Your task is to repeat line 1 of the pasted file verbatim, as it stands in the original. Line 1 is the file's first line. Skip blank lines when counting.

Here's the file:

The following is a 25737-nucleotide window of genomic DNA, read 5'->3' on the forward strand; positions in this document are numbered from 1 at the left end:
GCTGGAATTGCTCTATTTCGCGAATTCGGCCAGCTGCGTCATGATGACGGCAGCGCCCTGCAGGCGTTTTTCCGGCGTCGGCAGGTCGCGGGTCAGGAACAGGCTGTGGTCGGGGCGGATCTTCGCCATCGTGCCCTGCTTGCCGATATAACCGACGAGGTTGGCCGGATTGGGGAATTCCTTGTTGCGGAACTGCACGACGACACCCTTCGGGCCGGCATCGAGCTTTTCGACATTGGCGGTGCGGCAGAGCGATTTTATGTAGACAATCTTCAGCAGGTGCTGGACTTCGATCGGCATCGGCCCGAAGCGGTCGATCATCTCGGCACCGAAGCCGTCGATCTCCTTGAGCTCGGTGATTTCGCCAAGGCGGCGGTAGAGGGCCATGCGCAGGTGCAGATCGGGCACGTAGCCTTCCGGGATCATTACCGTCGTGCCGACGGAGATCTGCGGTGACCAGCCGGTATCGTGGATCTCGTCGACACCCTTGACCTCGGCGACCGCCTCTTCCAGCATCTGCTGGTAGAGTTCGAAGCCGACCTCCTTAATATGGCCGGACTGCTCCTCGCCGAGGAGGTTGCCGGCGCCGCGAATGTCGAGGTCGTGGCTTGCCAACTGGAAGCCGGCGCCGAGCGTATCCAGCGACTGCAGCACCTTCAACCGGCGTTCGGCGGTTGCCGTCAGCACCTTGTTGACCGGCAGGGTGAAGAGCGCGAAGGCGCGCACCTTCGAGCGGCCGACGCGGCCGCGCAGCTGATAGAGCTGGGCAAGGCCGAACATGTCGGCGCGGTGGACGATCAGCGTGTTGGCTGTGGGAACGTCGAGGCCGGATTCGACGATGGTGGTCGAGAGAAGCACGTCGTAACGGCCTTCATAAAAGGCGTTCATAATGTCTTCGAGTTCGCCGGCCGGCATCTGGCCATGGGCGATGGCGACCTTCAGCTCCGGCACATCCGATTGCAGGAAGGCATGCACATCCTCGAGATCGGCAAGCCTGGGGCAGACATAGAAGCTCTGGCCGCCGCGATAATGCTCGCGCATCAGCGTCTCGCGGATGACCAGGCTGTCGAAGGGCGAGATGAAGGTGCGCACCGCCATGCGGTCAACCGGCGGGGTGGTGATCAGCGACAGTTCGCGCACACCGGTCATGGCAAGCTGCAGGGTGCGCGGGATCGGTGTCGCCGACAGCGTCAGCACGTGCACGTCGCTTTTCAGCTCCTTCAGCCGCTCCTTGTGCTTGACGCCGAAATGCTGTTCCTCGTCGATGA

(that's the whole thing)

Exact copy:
The following is a 25737-nucleotide window of genomic DNA, read 5'->3' on the forward strand; positions in this document are numbered from 1 at the left end: